Congress May Be Considering Cryptocurrency Protections

49280491 - us capitol, washington dc




A report from the Daily Caller suggests that several Republican members of the House of Representatives and Senate may be in the process of drafting a bill that would offer protection from government interference to cryptocurrencies that meet certain specific criteria. The Caller’s report cites unnamed sources from Capitol Hill, who reportedly told the news outlet that one Senator and two Representatives are looking at issues like anti-money-laundering compliance as they work through the process of creating the legislation.

The goal is apparently to provide various digital currencies with protection, if those assets can demonstrate that they have adequate safeguards to prevent them from being used for terror financing, money-laundering, drug trafficking, and similar criminal activities. According to the Daily Caller, members are focusing on digital currencies like AML Bitcoin, which claims to be the “first-generation, identity-based, compliant digital currency.”

The effort is apparently in its early stages, as the lawmaker’s offices only began to seriously discuss the issue shortly before Congress started its annual August recess. The Caller’s sources said that the three offices are currently drafting and vetting the bill while the nation’s elected representatives are on vacation, to ensure that it can be submitted for consideration in the Fall. As one of those sources told the Caller,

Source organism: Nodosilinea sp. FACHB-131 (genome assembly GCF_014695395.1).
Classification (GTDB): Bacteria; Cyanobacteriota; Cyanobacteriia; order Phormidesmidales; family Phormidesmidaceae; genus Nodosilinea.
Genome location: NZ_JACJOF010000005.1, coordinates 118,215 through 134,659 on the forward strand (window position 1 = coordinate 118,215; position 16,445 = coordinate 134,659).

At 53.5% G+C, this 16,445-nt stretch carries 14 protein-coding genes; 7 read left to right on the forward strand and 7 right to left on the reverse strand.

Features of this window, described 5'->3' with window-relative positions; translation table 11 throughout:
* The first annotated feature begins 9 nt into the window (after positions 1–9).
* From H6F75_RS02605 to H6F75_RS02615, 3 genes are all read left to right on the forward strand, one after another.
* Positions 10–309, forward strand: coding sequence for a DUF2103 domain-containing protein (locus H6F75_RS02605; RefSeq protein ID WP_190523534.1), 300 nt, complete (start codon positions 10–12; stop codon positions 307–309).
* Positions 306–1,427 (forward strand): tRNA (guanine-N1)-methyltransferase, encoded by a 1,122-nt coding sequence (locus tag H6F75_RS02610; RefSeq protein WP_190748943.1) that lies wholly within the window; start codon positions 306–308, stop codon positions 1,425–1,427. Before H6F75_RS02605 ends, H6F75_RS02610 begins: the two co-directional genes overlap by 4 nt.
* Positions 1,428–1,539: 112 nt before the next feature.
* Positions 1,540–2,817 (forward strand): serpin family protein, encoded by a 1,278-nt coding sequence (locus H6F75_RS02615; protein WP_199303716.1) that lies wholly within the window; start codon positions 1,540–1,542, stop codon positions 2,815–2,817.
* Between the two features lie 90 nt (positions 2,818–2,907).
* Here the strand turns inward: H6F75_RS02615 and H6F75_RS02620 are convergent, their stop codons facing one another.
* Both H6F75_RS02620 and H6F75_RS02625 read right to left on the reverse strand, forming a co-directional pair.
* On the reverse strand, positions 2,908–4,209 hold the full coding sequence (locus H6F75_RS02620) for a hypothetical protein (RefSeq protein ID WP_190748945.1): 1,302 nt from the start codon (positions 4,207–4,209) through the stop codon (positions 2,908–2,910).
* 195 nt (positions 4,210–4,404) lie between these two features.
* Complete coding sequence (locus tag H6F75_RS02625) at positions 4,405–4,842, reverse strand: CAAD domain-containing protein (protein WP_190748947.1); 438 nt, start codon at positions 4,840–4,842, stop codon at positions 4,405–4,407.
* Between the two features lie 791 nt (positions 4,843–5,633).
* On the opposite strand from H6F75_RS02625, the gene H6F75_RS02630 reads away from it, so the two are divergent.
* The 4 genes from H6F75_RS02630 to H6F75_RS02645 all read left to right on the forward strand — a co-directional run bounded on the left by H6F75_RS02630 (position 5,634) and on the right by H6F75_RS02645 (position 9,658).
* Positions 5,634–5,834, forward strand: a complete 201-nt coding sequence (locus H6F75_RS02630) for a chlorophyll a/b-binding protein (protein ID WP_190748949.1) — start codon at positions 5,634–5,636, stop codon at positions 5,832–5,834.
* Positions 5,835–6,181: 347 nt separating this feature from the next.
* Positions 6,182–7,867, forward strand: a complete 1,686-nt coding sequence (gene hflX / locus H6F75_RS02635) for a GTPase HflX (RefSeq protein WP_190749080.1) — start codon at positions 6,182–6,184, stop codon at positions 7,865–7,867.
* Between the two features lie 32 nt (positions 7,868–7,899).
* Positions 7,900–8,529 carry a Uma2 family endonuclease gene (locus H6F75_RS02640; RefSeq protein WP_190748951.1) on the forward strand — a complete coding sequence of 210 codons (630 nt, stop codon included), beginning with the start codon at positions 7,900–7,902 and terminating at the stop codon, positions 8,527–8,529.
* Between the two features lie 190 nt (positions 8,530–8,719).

“The law needs to be changed to protect digital currencies from federal government harassment to make sure that a complaint currency can be backed by value, the currency cannot be treated like a security or investment, and that transfers are protected against taxation. The bottom line is that Congress needs to remove all the obstacles to a vibrant digital currency that has voluntarily taken the initiative to keep the bad guys from using it.”

Given that the story relies entirely upon unnamed sources, it is probably reasonable to view it with a healthy dose of skepticism. If true, however, the introduction of such legislation could help to spark a broader and more serious conversation about the future of money in the United States.

The views expressed by the authors on this site do not necessarily represent the views of DCEBrief or the management team.

Author: Ken Chase

Freelance writer whose interests include topics ranging from technology and finance to politics, fitness, and all things canine. Aspiring polymath, semi-professional skeptic, and passionate advocate for the judicious use of the Oxford comma.

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